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Travelers who prefer to drive now have another choice of vehicle. Tesla is unveiling its first mass-market car. The company's electric vehicles have been priced beyond the reach of most buyers. Now Tesla's Model 3 is set to sell for $35,000, after which, you get federal and state tax credits, bringing the total price a lot closer to what many people can afford. NPR's Sonari Glinton is plugged into this story.
SONARI GLINTON, BYLINE: Even before anyone got the chance to see the new car, thousands of people stood out in front of Tesla stores for the opportunity to put money down on a car that won't be available for quite a while. Barbara Heron was outside the Tesla, Washington, D.C., branch.
BARBARA HERON: I've never read, seen or heard of such an event where people are waiting for a car that they haven't seen.
GLINTON: I'm at the Model 3 launch here at Tesla headquarters in Hawthorne, Calif. Elon Musk is on the stage, and if you come to one of these events, you realize that it reminds you kind of of, I don't know, a revival meeting. Let's take a listen.
ELON MUSK: Somebody asked me this question recently - can you fit a seven-foot-long surf board on the inside? The answer is, yes.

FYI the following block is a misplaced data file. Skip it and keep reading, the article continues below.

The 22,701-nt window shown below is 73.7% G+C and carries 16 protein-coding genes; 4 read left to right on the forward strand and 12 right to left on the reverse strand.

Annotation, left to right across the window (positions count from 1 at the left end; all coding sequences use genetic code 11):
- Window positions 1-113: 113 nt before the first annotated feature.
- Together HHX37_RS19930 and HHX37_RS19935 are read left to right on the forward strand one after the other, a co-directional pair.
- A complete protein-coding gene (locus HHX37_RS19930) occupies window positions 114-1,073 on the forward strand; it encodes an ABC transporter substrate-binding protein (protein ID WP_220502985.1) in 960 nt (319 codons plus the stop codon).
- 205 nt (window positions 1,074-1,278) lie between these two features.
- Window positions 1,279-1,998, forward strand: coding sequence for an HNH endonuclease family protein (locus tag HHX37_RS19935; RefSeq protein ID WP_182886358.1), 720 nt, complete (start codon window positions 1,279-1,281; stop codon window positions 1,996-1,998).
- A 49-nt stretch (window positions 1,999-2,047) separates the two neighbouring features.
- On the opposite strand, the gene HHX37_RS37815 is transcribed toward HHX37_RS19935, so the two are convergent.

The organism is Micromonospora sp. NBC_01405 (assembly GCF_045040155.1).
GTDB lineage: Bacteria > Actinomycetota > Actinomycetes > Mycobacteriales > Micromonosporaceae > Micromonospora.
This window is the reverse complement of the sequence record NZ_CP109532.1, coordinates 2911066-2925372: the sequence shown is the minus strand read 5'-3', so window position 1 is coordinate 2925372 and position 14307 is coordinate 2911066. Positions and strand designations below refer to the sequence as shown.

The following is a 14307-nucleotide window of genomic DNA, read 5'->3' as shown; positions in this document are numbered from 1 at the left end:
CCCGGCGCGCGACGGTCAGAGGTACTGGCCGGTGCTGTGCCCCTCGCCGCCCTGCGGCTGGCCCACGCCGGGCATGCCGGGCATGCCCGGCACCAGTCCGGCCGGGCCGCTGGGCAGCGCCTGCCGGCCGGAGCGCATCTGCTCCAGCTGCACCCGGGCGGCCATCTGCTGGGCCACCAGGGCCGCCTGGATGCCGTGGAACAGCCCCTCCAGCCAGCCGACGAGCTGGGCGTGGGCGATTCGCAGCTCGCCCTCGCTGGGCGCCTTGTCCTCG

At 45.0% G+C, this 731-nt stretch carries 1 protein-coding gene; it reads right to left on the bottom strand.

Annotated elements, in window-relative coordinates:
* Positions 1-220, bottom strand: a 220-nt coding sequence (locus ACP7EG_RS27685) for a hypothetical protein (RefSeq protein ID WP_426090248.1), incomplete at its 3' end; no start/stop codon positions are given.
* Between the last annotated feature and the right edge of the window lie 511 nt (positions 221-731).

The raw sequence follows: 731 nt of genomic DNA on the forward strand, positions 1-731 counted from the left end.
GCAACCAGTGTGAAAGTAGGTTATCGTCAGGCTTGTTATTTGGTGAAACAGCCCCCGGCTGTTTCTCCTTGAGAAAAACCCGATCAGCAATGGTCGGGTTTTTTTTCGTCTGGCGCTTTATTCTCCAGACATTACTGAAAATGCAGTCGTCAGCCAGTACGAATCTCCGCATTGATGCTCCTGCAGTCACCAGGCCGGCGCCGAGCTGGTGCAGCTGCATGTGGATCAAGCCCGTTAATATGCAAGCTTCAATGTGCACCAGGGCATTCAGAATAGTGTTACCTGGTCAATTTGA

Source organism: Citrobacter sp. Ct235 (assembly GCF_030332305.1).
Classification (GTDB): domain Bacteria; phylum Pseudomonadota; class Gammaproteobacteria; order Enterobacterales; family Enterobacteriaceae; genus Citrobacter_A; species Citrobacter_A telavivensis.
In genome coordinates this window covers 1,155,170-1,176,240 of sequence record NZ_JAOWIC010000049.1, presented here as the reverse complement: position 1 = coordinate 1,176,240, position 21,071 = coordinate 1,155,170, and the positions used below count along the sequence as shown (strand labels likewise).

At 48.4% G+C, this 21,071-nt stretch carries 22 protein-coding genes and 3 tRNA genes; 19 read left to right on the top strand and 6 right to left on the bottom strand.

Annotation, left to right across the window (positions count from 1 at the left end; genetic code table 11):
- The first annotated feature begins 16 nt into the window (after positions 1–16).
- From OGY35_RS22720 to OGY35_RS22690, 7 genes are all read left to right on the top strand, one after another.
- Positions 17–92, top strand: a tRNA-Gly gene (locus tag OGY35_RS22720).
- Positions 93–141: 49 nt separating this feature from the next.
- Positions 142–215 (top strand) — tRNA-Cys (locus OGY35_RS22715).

GLINTON: The Model 3 is Tesla's attempt at a mass-market vehicle. Tesla's been in the car game for a while, but it's most popular car sells for about 75 grand. This one is expected to come in at about $28,000 after tax credits. And it'll get a range of 215 miles, which has Tesla true-believers really excited.
JUDY VERNOY: We love our Model S so much that if this is anything almost as good as that, it's worth the risk. We ordered the car before we really knew much about it.
GLINTON: That's Judy Vernoy. She and her husband Mark drove up from San Diego to join hundreds of customers - fans really - to see the car that they already put money down on. After buying $100,000 Model S, they say they're betting on the company more than anything else.
MARK VERNOY: Usually we buy a car and we keep it. And we keep it for 20 or 30 years. We don't turn them in every year. And so it's important for us for Tesla to be successful.
GLINTON: The Vernoys aren't the only ones hoping for the success of the company. Despite its fame and cult status, Tesla has yet to turn a profit. This is the big bet for Tesla. And for investors and Wall Street, the proof won't be in the pudding but in the Model 3. Sonari Glinton, NPR News, Hawthorne, Calif.
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